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Danger, AOL tighten relationship

Start-up Danger is expanding its relationship with Internet service provider America Online to bring AOL e-mail access to devices running Danger's software and services.

The popularity of AOL Instant Messenger on devices using start-up Danger's software and service has the two exploring a tighter relationship.

Palo Alto, Calif.-based Danger announced Monday at the Cellular Telecommunications and Internet Association conference in New Orleans an agreement with America Online to give AOL subscribers wireless access to their e-mail accounts via devices running Danger's software and services. T-Mobile's Sidekick device, which uses Danger's software, comes with AOL Instant Messenger, and use of the feature is growing rapidly, according to Danger CEO Hank Nothhaft.

"IM use has been very high over the last five months," said Nothhaft. "More than half of the subscribers use IM, and their usage is growing by 40 percent (each month). It's almost an SMS equivalent."

SMS, or short messaging service, is a popular feature on cell phones in Europe, but it has not gained nearly the acceptance in the United States.

AOL Mail on Danger devices will be available via Web browsers this spring, and a built-in version will be available in the next version of Danger's software, which will be downloaded to devices in the summer.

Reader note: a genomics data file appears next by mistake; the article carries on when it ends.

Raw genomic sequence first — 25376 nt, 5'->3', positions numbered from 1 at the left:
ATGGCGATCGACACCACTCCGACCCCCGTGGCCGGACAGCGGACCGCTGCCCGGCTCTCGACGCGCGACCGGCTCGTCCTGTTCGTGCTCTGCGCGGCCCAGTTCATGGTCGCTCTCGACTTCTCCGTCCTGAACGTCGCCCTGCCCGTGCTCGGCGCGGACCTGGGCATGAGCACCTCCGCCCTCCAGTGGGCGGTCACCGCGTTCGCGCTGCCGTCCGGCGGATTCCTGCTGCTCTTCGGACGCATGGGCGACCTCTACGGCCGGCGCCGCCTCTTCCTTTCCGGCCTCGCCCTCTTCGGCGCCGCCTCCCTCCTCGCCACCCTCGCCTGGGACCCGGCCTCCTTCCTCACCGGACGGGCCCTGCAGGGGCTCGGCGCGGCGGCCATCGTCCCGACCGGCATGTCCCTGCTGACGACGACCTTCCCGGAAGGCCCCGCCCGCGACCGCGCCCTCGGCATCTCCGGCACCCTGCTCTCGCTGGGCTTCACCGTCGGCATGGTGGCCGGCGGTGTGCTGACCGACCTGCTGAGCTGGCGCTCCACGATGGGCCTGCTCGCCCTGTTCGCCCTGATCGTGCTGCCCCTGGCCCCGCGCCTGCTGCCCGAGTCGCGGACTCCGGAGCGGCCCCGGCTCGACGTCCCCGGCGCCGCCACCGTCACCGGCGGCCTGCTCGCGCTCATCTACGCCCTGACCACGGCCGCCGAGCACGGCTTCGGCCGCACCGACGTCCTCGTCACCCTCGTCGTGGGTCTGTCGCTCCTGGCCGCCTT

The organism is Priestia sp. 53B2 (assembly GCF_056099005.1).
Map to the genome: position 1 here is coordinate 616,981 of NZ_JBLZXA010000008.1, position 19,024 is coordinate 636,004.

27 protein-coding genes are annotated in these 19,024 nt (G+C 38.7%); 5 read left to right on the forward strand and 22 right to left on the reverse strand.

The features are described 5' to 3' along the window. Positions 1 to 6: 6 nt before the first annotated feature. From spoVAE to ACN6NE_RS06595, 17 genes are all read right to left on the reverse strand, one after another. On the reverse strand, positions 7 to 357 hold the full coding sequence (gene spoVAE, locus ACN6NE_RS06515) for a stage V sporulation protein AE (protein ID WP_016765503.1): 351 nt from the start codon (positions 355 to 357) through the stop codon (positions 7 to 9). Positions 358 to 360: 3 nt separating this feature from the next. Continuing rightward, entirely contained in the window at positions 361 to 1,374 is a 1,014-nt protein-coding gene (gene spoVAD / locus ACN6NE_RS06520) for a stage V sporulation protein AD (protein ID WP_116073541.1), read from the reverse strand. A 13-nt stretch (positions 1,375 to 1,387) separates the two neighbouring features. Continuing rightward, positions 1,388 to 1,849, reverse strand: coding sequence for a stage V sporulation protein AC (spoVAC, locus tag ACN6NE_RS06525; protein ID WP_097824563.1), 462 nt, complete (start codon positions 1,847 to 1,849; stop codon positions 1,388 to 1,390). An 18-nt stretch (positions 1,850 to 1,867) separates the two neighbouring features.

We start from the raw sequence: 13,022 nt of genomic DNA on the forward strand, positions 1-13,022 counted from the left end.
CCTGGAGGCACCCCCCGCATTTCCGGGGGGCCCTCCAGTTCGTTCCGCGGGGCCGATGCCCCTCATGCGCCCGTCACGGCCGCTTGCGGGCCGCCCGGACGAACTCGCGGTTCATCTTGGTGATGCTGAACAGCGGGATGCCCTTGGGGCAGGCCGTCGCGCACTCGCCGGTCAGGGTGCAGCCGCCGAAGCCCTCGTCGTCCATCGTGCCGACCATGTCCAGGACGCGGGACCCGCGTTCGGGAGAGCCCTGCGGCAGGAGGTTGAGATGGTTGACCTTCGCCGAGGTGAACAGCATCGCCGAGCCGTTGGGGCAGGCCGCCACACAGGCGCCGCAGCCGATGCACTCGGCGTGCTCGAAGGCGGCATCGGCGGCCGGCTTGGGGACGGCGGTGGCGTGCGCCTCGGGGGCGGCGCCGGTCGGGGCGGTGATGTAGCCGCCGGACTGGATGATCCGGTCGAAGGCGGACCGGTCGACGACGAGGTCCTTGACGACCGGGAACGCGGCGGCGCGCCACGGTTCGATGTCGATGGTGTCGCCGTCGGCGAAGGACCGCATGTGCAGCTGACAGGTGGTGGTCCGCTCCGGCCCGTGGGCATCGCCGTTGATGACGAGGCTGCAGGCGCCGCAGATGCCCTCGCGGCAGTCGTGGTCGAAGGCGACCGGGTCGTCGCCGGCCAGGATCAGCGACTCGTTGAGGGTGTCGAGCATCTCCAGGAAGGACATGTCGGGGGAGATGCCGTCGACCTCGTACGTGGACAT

AOL has been trying to prevent the defection of subscribers to other ISPs by developing new software, such as its AOL Communicator, to make it easier for subscribers to manage their e-mail.

Nothhaft said AOL has been very aggressive in working with Danger to promote new services that could appeal to AOL subscribers.

"The implementation of AOL Instant Messenger on Danger's mobile device has made (the device) very popular with AIM users," Bill Schwebel, vice president of Licensed Products for America Online, said in a release. "We are excited to be expanding our relationship with Danger to extend the wireless experience to AOL members, providing them the same quick and simple anywhere-access to their AOL Mail via the Hiptop mobile device."

AOL representatives were not available for comment.

Also at the CTIA conference, Danger was demonstrating the same prototype with a color screen that it showed at CeBit.

In addition, Danger announced an agreement with Berwyn, Penn.-based Triton PCS to sell devices using Danger's software and services. Triton is a member of the AT&T Wireless network and provides service in the southeast.

Triton will sell Danger's Hiptop device under the name SunCom Hiptop Mobile Device in the coming months.

Danger added that its Software Development Kit is now available for download from its site and details of its developer program will be provided later this spring. The SDK will play an integral part in helping software developers create applications for the Hiptop device.